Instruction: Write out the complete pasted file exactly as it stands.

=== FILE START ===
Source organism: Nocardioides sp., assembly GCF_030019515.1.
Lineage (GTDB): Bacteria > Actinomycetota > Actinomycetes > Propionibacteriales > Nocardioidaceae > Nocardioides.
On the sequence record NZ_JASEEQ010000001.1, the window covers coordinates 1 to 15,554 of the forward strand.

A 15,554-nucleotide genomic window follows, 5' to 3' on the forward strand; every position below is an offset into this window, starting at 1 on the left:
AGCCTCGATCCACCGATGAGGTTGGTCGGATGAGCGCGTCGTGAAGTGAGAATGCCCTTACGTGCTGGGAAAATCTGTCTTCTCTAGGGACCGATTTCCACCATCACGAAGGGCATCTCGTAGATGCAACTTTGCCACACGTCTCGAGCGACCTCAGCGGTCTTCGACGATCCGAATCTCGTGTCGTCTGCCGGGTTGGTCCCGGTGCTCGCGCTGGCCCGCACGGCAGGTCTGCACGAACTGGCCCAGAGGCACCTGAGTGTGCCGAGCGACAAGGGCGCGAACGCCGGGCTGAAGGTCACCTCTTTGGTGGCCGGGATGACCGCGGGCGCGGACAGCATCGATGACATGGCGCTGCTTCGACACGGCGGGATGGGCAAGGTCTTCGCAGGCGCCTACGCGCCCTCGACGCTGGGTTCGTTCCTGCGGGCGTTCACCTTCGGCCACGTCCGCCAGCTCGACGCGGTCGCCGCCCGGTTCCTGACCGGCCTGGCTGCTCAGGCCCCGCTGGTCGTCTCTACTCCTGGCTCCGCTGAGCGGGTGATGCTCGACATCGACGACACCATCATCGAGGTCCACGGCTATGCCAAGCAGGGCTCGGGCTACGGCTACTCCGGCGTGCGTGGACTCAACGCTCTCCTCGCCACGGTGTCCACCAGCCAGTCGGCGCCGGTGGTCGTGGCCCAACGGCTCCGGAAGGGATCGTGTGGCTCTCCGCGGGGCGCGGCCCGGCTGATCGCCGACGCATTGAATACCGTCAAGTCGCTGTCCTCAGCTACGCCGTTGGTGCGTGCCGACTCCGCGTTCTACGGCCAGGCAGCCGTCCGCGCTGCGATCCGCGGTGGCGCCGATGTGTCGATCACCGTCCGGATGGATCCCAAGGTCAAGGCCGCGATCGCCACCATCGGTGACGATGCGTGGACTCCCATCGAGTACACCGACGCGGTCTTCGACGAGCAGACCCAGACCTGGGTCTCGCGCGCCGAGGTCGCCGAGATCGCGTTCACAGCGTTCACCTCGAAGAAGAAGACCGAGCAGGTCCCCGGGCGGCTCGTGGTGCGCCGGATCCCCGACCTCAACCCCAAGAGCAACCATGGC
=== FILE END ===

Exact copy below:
Source organism: Nocardioides sp., assembly GCF_030019515.1.
Lineage (GTDB): Bacteria > Actinomycetota > Actinomycetes > Propionibacteriales > Nocardioidaceae > Nocardioides.
On the sequence record NZ_JASEEQ010000001.1, the window covers coordinates 1 to 15,554 of the forward strand.

A 15,554-nucleotide genomic window follows, 5' to 3' on the forward strand; every position below is an offset into this window, starting at 1 on the left:
AGCCTCGATCCACCGATGAGGTTGGTCGGATGAGCGCGTCGTGAAGTGAGAATGCCCTTACGTGCTGGGAAAATCTGTCTTCTCTAGGGACCGATTTCCACCATCACGAAGGGCATCTCGTAGATGCAACTTTGCCACACGTCTCGAGCGACCTCAGCGGTCTTCGACGATCCGAATCTCGTGTCGTCTGCCGGGTTGGTCCCGGTGCTCGCGCTGGCCCGCACGGCAGGTCTGCACGAACTGGCCCAGAGGCACCTGAGTGTGCCGAGCGACAAGGGCGCGAACGCCGGGCTGAAGGTCACCTCTTTGGTGGCCGGGATGACCGCGGGCGCGGACAGCATCGATGACATGGCGCTGCTTCGACACGGCGGGATGGGCAAGGTCTTCGCAGGCGCCTACGCGCCCTCGACGCTGGGTTCGTTCCTGCGGGCGTTCACCTTCGGCCACGTCCGCCAGCTCGACGCGGTCGCCGCCCGGTTCCTGACCGGCCTGGCTGCTCAGGCCCCGCTGGTCGTCTCTACTCCTGGCTCCGCTGAGCGGGTGATGCTCGACATCGACGACACCATCATCGAGGTCCACGGCTATGCCAAGCAGGGCTCGGGCTACGGCTACTCCGGCGTGCGTGGACTCAACGCTCTCCTCGCCACGGTGTCCACCAGCCAGTCGGCGCCGGTGGTCGTGGCCCAACGGCTCCGGAAGGGATCGTGTGGCTCTCCGCGGGGCGCGGCCCGGCTGATCGCCGACGCATTGAATACCGTCAAGTCGCTGTCCTCAGCTACGCCGTTGGTGCGTGCCGACTCCGCGTTCTACGGCCAGGCAGCCGTCCGCGCTGCGATCCGCGGTGGCGCCGATGTGTCGATCACCGTCCGGATGGATCCCAAGGTCAAGGCCGCGATCGCCACCATCGGTGACGATGCGTGGACTCCCATCGAGTACACCGACGCGGTCTTCGACGAGCAGACCCAGACCTGGGTCTCGCGCGCCGAGGTCGCCGAGATCGCGTTCACAGCGTTCACCTCGAAGAAGAAGACCGAGCAGGTCCCCGGGCGGCTCGTGGTGCGCCGGATCCCCGACCTCAACCCCAAGAGCAACCATGGC